When Jesus died on the cross, according to Matthew 27, an earthquake shook the ground: “And when Jesus had cried out again in a loud voice, he gave up his spirit. At that moment the curtain of the temple was torn in two from top to bottom. The earth shook and the rocks split.” (NIV 1984).
The exact date of Christ’s crucifixion and resurrection is unknown, but most Biblical scholars have argued for a crucifixion on 14 Nisan (the Friday of Passover week) of either AD 30 or 33. The ESV Study Bible concludes its article on “The Date of Jesus’ Crucifixion” with
Given the arguments above, the evidence for a date of AD 33 for Jesus’ crucifixion seems much stronger. However, because the date of A.D. 30 is held by a number of respected NT scholars, both dates are included in the various chronologies herein. (ESVSB p. 1810).
There have recently been a number of articles on internet news sites stating that new geological evidence points to the AD 33 date. For example, Discovery News states that
“Geologists say Jesus, as described in the New Testament, was most likely crucified on Friday, April 3, in the year 33.” (from Quake reveals day of Jesus’ crucifixion, researchers believe).
The article goes on to explain
To analyze earthquake activity in the region, geologist Jefferson Williams of Supersonic Geophysical and colleagues Markus Schwab and Achim Brauer of the German Research Center for Geosciences studied three cores from the beach of the Ein Gedi Spa adjacent to the Dead Sea.
Varves, which are annual layers of deposition in the sediments, reveal that at least two major earthquakes affected the core: a widespread earthquake in 31 B.C. and a seismic event that happened sometime between the years 26 and 36.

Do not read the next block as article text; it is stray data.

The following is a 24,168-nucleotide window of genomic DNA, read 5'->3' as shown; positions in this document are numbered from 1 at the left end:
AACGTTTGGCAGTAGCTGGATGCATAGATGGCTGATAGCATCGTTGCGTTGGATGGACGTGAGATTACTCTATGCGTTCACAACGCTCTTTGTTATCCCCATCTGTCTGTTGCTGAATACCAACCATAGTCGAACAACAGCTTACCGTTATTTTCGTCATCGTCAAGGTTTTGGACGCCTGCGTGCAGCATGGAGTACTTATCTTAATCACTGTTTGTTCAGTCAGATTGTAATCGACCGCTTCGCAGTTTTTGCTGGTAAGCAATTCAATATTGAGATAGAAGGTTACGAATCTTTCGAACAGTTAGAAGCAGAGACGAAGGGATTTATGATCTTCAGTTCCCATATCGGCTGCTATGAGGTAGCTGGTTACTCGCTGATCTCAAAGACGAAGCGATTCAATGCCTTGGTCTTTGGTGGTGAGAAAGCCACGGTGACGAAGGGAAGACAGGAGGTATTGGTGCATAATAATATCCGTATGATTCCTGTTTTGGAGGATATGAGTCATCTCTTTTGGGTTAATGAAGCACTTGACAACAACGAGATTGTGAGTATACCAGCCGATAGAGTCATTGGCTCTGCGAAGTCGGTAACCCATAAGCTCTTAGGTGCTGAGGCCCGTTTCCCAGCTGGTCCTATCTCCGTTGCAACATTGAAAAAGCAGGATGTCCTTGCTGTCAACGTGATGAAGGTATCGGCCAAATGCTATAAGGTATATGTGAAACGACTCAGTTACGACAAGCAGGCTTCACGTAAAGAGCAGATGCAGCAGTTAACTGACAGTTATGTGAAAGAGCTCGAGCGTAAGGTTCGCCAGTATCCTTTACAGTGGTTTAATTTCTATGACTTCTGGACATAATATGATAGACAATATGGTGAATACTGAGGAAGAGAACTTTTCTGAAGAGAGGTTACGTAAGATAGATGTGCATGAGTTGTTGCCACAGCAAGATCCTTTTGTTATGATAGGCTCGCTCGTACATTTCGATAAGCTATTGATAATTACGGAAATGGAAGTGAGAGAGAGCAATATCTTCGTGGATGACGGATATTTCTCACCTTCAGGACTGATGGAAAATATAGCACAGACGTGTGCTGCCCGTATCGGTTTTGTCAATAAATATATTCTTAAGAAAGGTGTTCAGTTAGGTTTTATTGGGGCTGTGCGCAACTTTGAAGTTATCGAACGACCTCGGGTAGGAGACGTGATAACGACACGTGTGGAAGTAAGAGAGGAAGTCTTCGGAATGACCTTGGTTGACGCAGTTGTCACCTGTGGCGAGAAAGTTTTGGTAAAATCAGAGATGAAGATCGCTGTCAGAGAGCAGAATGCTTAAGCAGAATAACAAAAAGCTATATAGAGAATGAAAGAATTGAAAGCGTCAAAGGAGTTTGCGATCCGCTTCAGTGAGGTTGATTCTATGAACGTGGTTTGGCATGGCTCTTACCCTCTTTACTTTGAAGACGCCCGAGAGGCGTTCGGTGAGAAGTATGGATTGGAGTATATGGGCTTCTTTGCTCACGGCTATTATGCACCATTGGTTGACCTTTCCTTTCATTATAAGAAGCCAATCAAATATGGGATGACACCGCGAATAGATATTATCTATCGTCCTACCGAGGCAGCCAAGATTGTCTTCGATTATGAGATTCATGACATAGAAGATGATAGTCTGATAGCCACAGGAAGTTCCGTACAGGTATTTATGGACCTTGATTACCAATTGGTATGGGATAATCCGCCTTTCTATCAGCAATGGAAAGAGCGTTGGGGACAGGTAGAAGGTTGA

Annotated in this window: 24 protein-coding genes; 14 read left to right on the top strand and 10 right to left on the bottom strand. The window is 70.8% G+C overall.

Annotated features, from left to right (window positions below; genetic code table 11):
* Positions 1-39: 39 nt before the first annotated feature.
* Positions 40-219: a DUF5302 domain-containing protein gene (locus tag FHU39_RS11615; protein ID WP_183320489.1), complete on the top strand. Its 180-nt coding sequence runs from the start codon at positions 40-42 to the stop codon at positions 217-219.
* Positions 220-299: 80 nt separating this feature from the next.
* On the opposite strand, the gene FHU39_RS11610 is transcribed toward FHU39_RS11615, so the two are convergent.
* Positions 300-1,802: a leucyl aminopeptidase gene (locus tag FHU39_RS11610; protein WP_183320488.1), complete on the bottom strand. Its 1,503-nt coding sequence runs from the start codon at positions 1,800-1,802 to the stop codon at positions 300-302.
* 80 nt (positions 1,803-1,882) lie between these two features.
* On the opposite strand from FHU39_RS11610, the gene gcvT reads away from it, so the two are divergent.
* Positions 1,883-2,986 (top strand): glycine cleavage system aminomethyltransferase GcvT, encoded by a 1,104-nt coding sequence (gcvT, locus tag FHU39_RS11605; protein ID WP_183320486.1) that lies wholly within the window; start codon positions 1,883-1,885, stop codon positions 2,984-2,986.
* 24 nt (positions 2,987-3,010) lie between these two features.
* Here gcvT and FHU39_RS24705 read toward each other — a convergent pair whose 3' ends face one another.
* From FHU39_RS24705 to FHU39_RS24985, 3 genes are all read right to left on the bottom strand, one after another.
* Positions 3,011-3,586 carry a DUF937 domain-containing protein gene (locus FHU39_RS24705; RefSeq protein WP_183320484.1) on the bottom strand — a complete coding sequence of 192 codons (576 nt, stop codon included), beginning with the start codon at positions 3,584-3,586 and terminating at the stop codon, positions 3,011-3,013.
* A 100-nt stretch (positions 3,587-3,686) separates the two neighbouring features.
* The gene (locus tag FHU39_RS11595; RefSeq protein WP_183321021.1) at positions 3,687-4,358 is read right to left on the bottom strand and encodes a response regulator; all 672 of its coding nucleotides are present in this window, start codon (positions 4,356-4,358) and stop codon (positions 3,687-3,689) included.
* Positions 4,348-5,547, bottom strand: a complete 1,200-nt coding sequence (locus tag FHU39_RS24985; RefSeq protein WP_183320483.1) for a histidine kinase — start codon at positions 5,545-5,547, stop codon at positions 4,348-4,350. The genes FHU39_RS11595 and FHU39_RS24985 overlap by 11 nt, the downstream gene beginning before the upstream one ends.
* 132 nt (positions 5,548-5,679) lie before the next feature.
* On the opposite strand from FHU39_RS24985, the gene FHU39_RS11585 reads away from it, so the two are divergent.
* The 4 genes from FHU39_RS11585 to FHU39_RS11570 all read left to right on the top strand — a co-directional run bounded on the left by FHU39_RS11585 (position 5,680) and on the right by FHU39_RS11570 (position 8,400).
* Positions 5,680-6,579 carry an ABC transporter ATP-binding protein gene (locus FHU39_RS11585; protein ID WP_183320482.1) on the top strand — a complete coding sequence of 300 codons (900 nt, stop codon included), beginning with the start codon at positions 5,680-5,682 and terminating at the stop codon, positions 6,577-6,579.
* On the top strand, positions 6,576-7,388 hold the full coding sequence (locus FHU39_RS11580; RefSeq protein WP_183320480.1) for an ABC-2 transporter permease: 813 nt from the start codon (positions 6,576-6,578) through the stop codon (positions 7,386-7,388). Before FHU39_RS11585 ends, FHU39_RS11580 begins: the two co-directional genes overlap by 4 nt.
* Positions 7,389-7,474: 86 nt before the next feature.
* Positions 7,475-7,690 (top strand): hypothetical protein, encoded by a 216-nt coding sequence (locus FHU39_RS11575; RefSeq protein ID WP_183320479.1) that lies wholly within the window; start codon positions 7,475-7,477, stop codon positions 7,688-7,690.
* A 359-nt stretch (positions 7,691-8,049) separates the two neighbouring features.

The research paper, by Jefferson Williams, Markus Schwab, and A. Brauer, that these stories are based on was published this month (May 2012) in International Geology Review. The paper is “An early first-century earthquake in the Dead Sea,” and the abstract (summary) reads as follows:
This article examines a report in the 27th chapter of the Gospel of Matthew in the New Testament that an earthquake was felt in Jerusalem on the day of the crucifixion of Jesus of Nazareth. We have tabulated a varved chronology from a core from Ein Gedi on the western shore of the Dead Sea between deformed sediments due to a widespread earthquake in 31 BC and deformed sediments due to an early first-century earthquake. The early first-century seismic event has been tentatively assigned a date of 31 AD with an accuracy of ±5 years. Plausible candidates include the earthquake reported in the Gospel of Matthew, an earthquake that occurred sometime before or after the crucifixion and was in effect ‘borrowed’ by the author of the Gospel of Matthew, and a local earthquake between 26 and 36 AD that was sufficiently energetic to deform the sediments at Ein Gedi but not energetic enough to produce a still extant and extra-biblical historical record. If the last possibility is true, this would mean that the report of an earthquake in the Gospel of Matthew is a type of allegory.
Perhaps there is more to it than what is written in the abstract, but I think it clearly states that the earthquake that disturbed the sedimentary record occurred in AD 31±5, that is, between AD 26 and 36. Being that the two years most likely for Jesus’ crucifixion—AD 30 and 33—fall in this range, the research doesn’t really nail down the year. In this case, I can see Biblical scholarship helping the geologists out more than geologists helping the Biblical scholars. The Bible provides a historical record of a powerful earthquake in either 30 or 33, which could eliminate the years 26-29, 31-32, and 34-36. On the other hand, the earthquake recorded in these Dead Sea varves could be one completely unrelated to the crucifixion of Christ, as the abstract points out.
There are other problems with the news articles (as usual), such as the statement that there is a contradiction concerning the timing of the death of Christ when one compares the synoptic gospels (Matthew, Mark, Luke) and the gospel of John.
In the end, it doesn’t matter to me much whether Jesus was crucified in AD 30 or 33 (or 29 as I’ve seen defended by some). None of this affects the historical nature of the gospel accounts and the radical transformation that his resurrection had on the apostles and the first Christians, who clearly believed that he had risen from the grave.
Christ was crucified, Christ is risen, Christ will come again.
Grace and Peace